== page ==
The last cited ruling was penned by then Chief Justice Ma. Lourdes Sereno. Panganiban wrote that the ruling “footnoted” the petition (dated Dec. 17, 1991) which the Presidential Commission on Good Governance (PCGG) filed in the Sandiganbayan, listing the alleged ill-gotten wealth of the Marcoses “approximated at US$5-billion…”

Invariably, Panganiban noted, the above-cited cases “echoed” the April 12, 1988 ruling on PCGG v. Peña (filed under the Cory Aquino administration). That ruling, he added, described the Marcos era as a “well-entrenched plundering regime of twenty years” and condemned the “magnitude of the past regime’s ‘organized pillage’ and the ingenuity of the plunderers and pillagers with the assistance of the experts and best legal minds…” Then Chief Justice Claudio Teehankee penned the trail-blazing ruling.

On his part, retired Senior Associate Justice Carpio traced how the estate tax debt has built up over the decades, during which the Marcos heirs apparently took a willful resistance to filing an estate tax return and paying the corresponding tax.

The BIR computed the estate tax based on the known assets of the dictator at the time of his death. These were “culled from property records in government offices, documents recovered… in Malacañang when the Marcoses fled the country in 1986, as well as pleadings filed in court by the Marcos heirs who claimed ownership of the secret foreign bank accounts and other assets…”

The BIR assessed the taxes due on the Marcos estate at P23,293,607.638. It made sure proper notices were given to Imelda Marcos. Carpio referred to a June 5, 1997 Supreme Court ruling on a Court of Appeals decision that Bongbong raised to the tribunal. The SC ruling noted that formal assessment notices were served on Imelda and her lawyer on Oct. 20, 1992, again on her, Bongbong and their lawyer on April 7, 1993 and June 10, 1993.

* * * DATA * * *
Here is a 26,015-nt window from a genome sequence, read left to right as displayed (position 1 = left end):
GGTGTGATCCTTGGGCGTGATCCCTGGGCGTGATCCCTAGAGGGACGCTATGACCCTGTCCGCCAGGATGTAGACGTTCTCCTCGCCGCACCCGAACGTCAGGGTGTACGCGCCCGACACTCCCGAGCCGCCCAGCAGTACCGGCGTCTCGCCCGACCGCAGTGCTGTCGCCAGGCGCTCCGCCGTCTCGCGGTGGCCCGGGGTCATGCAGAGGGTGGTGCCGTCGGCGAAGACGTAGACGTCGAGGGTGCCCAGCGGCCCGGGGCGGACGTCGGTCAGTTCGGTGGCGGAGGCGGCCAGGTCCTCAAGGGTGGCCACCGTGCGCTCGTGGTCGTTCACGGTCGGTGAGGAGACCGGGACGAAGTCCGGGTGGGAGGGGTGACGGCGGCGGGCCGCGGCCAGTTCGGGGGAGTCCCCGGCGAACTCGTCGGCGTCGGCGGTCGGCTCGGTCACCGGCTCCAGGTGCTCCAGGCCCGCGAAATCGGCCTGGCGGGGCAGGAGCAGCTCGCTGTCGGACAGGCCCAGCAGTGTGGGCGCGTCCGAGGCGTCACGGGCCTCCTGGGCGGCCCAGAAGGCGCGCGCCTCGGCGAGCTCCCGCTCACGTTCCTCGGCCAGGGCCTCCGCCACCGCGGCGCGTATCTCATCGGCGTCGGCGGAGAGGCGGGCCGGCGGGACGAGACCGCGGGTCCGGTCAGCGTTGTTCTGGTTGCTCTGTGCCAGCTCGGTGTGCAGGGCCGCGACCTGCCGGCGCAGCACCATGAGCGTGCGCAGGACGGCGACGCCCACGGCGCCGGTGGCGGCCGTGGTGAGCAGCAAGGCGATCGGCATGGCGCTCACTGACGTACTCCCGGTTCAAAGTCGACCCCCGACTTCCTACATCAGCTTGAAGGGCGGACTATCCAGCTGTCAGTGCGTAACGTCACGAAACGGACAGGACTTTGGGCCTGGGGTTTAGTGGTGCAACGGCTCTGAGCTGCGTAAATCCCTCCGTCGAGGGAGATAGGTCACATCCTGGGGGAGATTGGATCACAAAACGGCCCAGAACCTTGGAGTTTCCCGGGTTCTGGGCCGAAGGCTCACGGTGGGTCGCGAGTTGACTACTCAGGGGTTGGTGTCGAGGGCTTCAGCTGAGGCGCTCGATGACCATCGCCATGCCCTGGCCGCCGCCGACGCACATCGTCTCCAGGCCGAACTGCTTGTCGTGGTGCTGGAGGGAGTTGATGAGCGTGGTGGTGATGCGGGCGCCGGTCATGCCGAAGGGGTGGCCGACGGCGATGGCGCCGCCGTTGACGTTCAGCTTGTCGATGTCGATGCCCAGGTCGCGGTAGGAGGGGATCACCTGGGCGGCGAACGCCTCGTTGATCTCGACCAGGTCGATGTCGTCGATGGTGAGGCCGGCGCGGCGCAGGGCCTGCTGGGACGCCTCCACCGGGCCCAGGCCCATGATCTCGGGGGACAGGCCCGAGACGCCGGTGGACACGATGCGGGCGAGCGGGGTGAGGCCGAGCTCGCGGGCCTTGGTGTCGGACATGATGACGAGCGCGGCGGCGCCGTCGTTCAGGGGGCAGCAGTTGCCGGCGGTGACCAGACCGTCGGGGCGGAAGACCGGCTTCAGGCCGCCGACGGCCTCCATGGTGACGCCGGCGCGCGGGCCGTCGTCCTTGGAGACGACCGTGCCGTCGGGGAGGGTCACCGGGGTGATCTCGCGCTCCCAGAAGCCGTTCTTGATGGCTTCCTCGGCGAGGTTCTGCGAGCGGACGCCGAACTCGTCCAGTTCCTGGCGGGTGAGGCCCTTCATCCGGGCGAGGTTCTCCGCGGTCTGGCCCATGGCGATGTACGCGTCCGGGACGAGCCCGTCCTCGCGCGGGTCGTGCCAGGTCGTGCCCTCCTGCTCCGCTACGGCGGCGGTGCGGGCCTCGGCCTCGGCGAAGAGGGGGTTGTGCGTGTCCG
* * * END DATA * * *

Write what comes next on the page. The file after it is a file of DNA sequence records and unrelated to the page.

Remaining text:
“Despite all of these Notices, petitioner [Bongbong] never lifted a finger to protest the assessments xxx nor appealed the same to the Court of Appeals,” the SC ruling declared.

However, when the BIR served notices to the Marcos heirs that real properties in Marcos’ name would be auctioned off to pay the estate tax, Bongbong filed a petition with the CA questioning the validity of the assessment “on flimsy ground.” The CA dismissed his petition, saying the tax assessment had already become “final and unappealable.”

Yet, “24 years after the SC affirmed that CA ruling, the Marcos heirs still have not paid the estate tax,” Carpio stressed. This failure to pay have caused the 20 percent annual interest on the tax to build up to P139,721,645,828, and the 25 percent penalty to P34,940,411.454.

Altogether, the estate tax the Marcoses now owe is P203.817 billion – which, if paid, could tremendously help in aiding the millions gravely affected by the COVID-19 pandemic.